Would you go to your dentist to treat your hernia? How about have your auto mechanic fix your home furnace? Of course not, yet many people still go to their P&C agent to obtain a surety bond. Surety Bonds, while underwritten by insurance companies, are not, for all intents and purposes, an insurance product. According to cnasurety.com,
“Insurance is a risk-sharing device. It assumes that there will be losses. The expected losses are calculated by actuaries. These losses, coupled with anticipated overhead and other expenses, form the basis for the premium. Surety is not actuarial rated as is insurance. Both insurance and surety call their fee a “premium.” The surety’s premium is as much a service charge as a conventional premium, which is determined on the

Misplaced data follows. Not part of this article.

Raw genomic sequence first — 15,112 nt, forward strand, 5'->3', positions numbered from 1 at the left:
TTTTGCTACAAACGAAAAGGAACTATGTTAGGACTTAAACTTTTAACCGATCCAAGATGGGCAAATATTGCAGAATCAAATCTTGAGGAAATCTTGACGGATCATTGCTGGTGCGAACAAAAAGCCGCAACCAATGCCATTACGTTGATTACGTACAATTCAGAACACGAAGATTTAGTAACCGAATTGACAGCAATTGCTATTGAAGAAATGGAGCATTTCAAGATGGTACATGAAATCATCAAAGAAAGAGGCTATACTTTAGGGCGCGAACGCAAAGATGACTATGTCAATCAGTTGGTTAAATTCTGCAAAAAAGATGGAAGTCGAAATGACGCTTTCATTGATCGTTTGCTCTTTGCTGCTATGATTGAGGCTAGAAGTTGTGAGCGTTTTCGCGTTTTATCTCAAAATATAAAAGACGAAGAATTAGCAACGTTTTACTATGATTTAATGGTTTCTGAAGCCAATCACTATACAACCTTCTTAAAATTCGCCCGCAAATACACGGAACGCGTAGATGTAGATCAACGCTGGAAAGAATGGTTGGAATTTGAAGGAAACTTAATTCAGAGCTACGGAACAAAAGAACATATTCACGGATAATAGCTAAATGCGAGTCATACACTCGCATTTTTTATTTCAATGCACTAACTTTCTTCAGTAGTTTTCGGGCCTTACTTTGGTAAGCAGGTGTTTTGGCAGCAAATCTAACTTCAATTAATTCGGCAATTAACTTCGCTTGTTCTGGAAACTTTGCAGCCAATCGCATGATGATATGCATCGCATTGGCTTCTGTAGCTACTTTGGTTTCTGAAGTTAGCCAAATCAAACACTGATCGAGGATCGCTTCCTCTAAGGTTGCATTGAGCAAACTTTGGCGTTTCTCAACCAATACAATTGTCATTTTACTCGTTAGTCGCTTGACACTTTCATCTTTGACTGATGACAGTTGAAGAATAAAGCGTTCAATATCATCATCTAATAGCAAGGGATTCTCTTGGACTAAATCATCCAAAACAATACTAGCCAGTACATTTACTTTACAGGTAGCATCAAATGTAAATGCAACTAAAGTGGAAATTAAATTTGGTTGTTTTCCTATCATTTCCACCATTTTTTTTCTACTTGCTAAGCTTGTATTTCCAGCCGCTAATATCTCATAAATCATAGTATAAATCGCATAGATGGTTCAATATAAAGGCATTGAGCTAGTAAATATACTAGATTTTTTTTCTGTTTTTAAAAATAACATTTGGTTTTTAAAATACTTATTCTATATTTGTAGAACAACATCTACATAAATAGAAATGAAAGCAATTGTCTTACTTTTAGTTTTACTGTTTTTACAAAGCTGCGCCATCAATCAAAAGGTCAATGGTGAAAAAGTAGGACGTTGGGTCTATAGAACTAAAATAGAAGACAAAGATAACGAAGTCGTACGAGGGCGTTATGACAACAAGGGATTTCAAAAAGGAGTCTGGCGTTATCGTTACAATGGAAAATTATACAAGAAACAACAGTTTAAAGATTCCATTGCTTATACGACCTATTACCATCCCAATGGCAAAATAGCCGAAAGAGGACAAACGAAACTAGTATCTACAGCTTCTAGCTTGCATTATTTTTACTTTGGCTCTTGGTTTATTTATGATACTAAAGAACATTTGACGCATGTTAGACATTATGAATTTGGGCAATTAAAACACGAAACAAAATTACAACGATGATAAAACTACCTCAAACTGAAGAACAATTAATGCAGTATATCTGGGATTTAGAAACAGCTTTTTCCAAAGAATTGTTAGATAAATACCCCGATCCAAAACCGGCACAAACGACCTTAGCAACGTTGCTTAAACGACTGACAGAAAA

basis of actual or anticipated losses. It is based largely on the cost of investigating the applicant and handling the transaction.”
Never the less, most business insurance agents have access to a surety market or two and they try to obtain the bonds requested by clients. Almost every day our agency (a surety only agency) has a request for a bond from a company or individual where the insurance agent had totally dropped the ball. The story usually goes something like this: “my insurance agent has been stringing me along for over two weeks and now if I don’t get this bond by tomorrow at 5, I will lose the job, or I will have to start the license process over again.” It then becomes our job to try and “get that toothpaste back in the tube.”
When you need a surety bond, go to a surety bond specialist. Ask how many surety markets they represent (we represent 18) so that you know the agent has access to several different underwriters. Surety is a simple product, there are only five or six rules to follow. It gets tricky because there are thousands of exceptions to those five or six rules. A specialist in surety bonding is your best bet when you need a bond.